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PV performance monitoring technology

William Beutell, EKO, explains how innovation, research and experience contributed to the development of the new generation of pyranometers and pyrheliometers leading the way forward to more precise data collection ….

While the prevailing technologies have provided consistent results for decades, new approaches were needed to push sensor performance into a new realm. Starting with a new broadband sensor and moving to premiere outdoor spectral measurements. EKO is creating a new direction of sensor development. Combine these improvements with their recent work in cloud forecasting and they are a unique company changing the PV monitoring sensor technology for everyone.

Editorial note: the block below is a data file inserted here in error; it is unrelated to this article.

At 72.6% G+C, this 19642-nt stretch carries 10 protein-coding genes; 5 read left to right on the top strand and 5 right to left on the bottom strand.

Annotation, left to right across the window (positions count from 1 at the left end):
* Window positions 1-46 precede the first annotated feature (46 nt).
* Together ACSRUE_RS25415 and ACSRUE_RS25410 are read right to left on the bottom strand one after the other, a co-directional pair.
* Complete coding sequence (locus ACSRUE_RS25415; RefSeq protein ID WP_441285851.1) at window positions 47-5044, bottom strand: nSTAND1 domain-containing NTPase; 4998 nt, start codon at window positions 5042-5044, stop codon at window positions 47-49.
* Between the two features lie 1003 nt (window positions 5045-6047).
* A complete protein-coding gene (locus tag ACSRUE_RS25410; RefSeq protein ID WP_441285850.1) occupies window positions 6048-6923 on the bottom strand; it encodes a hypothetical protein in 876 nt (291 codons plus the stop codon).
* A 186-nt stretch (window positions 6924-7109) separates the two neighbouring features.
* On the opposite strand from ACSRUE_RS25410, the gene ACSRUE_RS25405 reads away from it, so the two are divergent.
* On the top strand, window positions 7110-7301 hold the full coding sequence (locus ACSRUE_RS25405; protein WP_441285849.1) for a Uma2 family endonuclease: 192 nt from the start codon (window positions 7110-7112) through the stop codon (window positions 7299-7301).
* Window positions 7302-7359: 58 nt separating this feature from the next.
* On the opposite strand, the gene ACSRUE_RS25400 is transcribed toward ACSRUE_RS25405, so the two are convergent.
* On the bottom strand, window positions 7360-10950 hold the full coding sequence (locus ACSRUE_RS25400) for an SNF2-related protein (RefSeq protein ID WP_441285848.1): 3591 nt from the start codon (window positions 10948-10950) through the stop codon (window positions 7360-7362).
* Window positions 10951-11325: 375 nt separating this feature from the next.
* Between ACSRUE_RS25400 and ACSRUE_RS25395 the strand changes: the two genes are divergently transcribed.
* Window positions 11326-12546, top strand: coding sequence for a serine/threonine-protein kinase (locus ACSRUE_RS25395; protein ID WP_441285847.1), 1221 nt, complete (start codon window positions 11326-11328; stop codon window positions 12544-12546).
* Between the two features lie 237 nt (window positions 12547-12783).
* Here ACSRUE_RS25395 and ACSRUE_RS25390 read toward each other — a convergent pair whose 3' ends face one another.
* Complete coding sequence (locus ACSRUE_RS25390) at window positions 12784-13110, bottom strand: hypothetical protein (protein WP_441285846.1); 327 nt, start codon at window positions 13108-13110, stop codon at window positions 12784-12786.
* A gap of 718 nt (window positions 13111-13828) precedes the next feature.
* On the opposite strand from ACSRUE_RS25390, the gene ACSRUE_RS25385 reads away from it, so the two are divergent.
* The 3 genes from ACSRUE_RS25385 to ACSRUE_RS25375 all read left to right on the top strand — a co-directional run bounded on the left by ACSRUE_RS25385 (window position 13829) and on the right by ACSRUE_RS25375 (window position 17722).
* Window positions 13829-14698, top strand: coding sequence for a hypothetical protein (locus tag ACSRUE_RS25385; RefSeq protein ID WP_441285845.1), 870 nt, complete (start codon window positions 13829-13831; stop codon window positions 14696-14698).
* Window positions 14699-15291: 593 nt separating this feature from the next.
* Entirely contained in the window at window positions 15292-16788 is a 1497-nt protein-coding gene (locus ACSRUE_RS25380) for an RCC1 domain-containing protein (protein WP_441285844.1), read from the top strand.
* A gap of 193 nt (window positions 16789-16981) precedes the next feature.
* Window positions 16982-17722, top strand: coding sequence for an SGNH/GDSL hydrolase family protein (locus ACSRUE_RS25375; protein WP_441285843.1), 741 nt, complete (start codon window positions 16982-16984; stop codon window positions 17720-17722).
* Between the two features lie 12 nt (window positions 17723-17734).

Motivation for constant innovations
As of today, most of the existing solar sensors were developed for meteorological research purposes, meaning there is now a myriad of solar sensors available on the market. The PV industry originally turned to meteorologists for answers on what sensors to deploy. However, choosing the best sensor requires expert understanding of sensor properties, knowledge of the on-site environmental and atmospheric conditions and defining your acceptable uncertainty levels. These factors must be taken into account whilst remaining within your budget. As PV projects mature, performance ratios do not always match up. The predicted PV solar park power output may not match the actual produced power output. Finding the source of these mismatches leads more people to consider the sensors they were using and to try to understand the uncertainty of their measurements.


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